A culture at the New York Racing Association that placed money above the safety of its racing horses is described in a report released Friday by the New York Task Force on Racehorse Health and Safety, which was commissioned after a rash of horse deaths at the Aqueduct Race Track.
The Task Force was assigned to look at 21 deaths that occurred on Aqueduct’s inner track between December 2011 and March 18, 2012. No one cause was blamed for the deaths, with the thick report ordered by Gov. Andrew Cuomo spreading blame to a combination of factors.
The report highlights three glaring problems: Veterinary oversight that was directed by NYRA officials, whose main focus was large fields of horses that would generate increased gambling; money generated by video lottery terminals at Aqueduct underwrote high purses that encouraged substandard horses to race; and the use of steroids masked certain injuries from pre-race inspection.
According to the report, 11 of the 21 fatalities may have been preventable.
The report did not conclude that illegal drugs were responsible for the deaths, even though task force members conceded they couldn’t be certain because of inadequate testing.
Task Force Chairman Dr. Scott Palmer described the factors as a “perfect storm.”
“As an industry we all have to look in the mirror,” Palmer said, referring to breeders, trainers, racing officials, jockeys, state overseers and veterinarians. “We all have to take responsibility.”
NYRA’s responsibilities recommended by the report include creating an independent veterinary structure whose only priority will be safety; establishing a health and safety committee; and considering the implementation of a synthetic surface for Aqueduct, a controversial proposition.
The New York State Racing and Wagering Board will create a new branch to oversee horse safety and implement new claiming prices, drug testing practices and drug regulations. The drug regulations, which will go into place in the next two weeks, include prohibiting administering certain steroids leading up to a race, which make it possible to hide the severity of a horse’s injury.
It is likely that almost all of these changes can be implemented administratively, without any state legislation.
The racing board began to respond to the deaths in April with an emergency claiming rule that set up a restrictive formula for what races horses could enter. The rule reduced the possibility of horses being entered in races for which they weren’t qualified, which could result in serious injury or death.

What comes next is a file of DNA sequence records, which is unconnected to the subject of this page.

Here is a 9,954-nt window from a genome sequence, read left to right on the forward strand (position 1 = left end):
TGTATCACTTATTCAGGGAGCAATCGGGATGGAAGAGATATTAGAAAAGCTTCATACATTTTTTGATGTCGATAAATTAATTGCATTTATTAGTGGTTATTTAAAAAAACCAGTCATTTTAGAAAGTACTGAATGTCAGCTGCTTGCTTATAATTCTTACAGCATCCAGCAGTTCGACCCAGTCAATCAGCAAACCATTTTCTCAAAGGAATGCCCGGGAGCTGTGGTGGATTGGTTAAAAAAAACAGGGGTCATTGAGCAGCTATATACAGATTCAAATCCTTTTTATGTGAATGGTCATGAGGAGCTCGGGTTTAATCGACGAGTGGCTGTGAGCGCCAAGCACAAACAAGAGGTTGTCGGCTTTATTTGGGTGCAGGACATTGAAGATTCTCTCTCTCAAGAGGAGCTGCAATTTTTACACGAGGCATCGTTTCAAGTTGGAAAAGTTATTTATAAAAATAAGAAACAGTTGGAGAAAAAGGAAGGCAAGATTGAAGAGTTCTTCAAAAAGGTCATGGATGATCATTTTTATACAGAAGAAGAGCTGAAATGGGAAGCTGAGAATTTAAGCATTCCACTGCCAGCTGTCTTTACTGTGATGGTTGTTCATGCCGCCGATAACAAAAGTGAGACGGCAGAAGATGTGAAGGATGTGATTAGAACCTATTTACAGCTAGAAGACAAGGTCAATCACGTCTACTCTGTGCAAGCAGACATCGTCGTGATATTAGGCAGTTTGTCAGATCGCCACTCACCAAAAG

After this rule was implemented, the spike in deaths subsided at Aqueduct. There was not an unusual number of deaths at Belmont’s spring meet and there were only a handful of deaths at this summer’s Saratoga Race Course meet.
NYRA has been criticized for using video lottery terminal revenue to increase the purse sizes on all races.
Because of the higher purses, Task Force member Alan Foreman, chairman and CEO of the Thoroughbred Horsemen’s Association, said horses were being viewed as disposable commodities. Prior to the emergency claiming rule, he said there was an unprecedented level of claiming, as trainers and owners were enticed by large purses they could win with comparatively cheap horses.
“That did partially fix the problem,” Foreman said of the drop in deaths following the new rule.
He and other industry professionals are also hopeful the new drug policies will ensure healthy horses are racing, instead of allowing the masking of symptoms in unhealthy horses.
NYRA Board member John Hendrickson, who stressed that even one horse death is too many and was pleased with the report, said the changes will lead to a cleaner and safer racing industry in New York. “Sounds like a great day for racing and an even better day for our horses,” he said.
Hendrickson was particularly pleased with the stricter drug regulations and the shifting oversight for the veterinarians. He added that the governor should be commended for his leadership on this issue.
New York Thoroughbred Horsemen’s Association President Richard Violette noted that most of the medication reform advocated in the report had been included in his group’s five point plan from April.
NYRA President Ellen McClain said they were ready to embrace these new practices, but said the safety record at Aqueduct, Belmont and Saratoga is generally among the best in the industry.
According to statistics from the Jockey Club’s Equine Injury Database, the number of horse deaths per start from 2004 to 2011 at NYRA track’s were below the national average in 2011.
In reviewing the report on Friday, Task Force members criticized NYRA for not changing its veterinarian practices on its own initiatives and acknowledged that the state racing board dropped the ball in some areas of its health oversight. Palmer said there was no overt policy to fill fields at all costs, but said there was significant economic pressure.
The completion of the report took longer than planned, as the task force was focused on building a consensus and had numerous internal discussions, according to Palmer. The governor’s office has had the report for weeks, but its release was delayed due to scheduling conflicts, typographical errors and other minor obstructions. Palmer stressed that there were no substantive changes to the report in the last month.
The full report, its recommendations and reactions can be found on the Capital Region Scene at www.dailygazette.com.